21 Jun Scary Mountains And Epic Scenery: North Cascades National Park Complex
Ancestral homelands of the Upper Skagit, Sauk-Suiattle, Swinomish, Samish, Nooksack, Lummi, Stó:lō, Nlaka'pamux, Colville, and Sylix/Okanagan Tribes and Nations.
North Cascades National park (NOCA) is one part of what is known as the North Cascades National Park Complex which also includes Ross Lake and Lake Chelan National Recreation Area. Combined these three National Park Service units total to 681,158 acres of land and waterways. On October 2nd, 1968 Congress designated North Cascades as a National park and also established both Ross Lake and Lake Chelan National Recreation Areas. The Washington Park Wilderness Act of 1988 allowed for nearly 93% of the Complex to be designated as the Stephen Mather Wilderness. When combined with the surrounding U.S. Forest Service Wilderness, this provides a contiguous wilderness area of approximately 2,000,000 acres.
According to the Foundation Document for North Cascades National Park Complex (2012), “The purpose of North Cascades National Park is to preserve a dynamic wilderness landscape of dramatic alpine scenery including a vast expanse of glaciated peaks, countless cascading creeks and deep forested valleys for the benefit and inspiration of all” (pg. 7). While I have only been here for a short amount of time, I can say that NOCA truly is inspirational! The rugged mountains that can be seen throughout the park combined with alpine meadows, forested valleys and countless waterfalls make for breath-taking views. Due to its remote location, NOCA offers a natural soundscape which enhances the wilderness experience for visitors by providing a feeling of solitude. An interesting fact about the NOCA, is that there is no entrance fee for the park! NOCA’s sister park is Peneda-Gerês National Park which is the first and only Portuguese National Park. Both of these parks feature mountainous environments and have high biodiversity.
NOCA is often referred to as the “American Alps” because of its numerous jagged peaks and rugged alpine terrain. Some of these peaks have some rather ominous names. The Picket Range which gets its name for its picket-fence appearance boasts peaks with names such as Mt Terror, Mt Fury, Phantom Peak, Poltergeist Peak, and The Chopping Block. Other notable peaks in the park are named Desolation Peak, Mt Torment and Forbidden Peak. The highest point in the park is 9,206ft at the summit of Goode Mountain. Along the Skagit River elevation drops to approximately 400ft. The Skagit River and its tributary streams make up the largest watershed that drains into the Puget Sound.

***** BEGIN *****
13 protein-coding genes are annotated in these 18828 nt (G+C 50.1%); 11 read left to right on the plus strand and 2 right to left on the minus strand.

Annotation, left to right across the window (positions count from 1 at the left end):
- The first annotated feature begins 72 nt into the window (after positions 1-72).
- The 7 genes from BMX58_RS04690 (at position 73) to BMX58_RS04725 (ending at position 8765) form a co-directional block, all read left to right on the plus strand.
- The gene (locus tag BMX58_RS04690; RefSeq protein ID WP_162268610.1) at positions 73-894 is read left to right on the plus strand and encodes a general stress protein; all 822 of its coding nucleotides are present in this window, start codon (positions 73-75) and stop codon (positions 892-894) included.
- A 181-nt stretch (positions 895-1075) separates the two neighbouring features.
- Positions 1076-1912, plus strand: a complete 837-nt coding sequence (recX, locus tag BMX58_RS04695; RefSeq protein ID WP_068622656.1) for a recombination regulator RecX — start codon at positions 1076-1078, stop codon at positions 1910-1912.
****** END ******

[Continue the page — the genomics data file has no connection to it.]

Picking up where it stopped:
Within the complex there are 8 distinct life zones that range from lowland forest to alpine peaks and glaciers. NOCA has the highest diversity of plants within the park system. Over 1,600 vascular plants have been recorded and the park estimates that the addition of non-vascular plants and fungi would double the total plant species within the park. Much of the work that I will be doing in the park will be restoring and monitoring areas where native plants have been disturbed due to visitor use. Social or informal trails often leave plants trampled and depending on the frequency of visitors and popularity of a site, it can be difficult for the native species to bounce back. In comparison to parks such as Mount Rainier or Olympic, NOCA receives a much smaller amount of visitors, but visitor attendance is rising and this poses a challenge for restoration efforts. I hope to gain a better understanding of current restoration sites so that we can better prepare for future projects!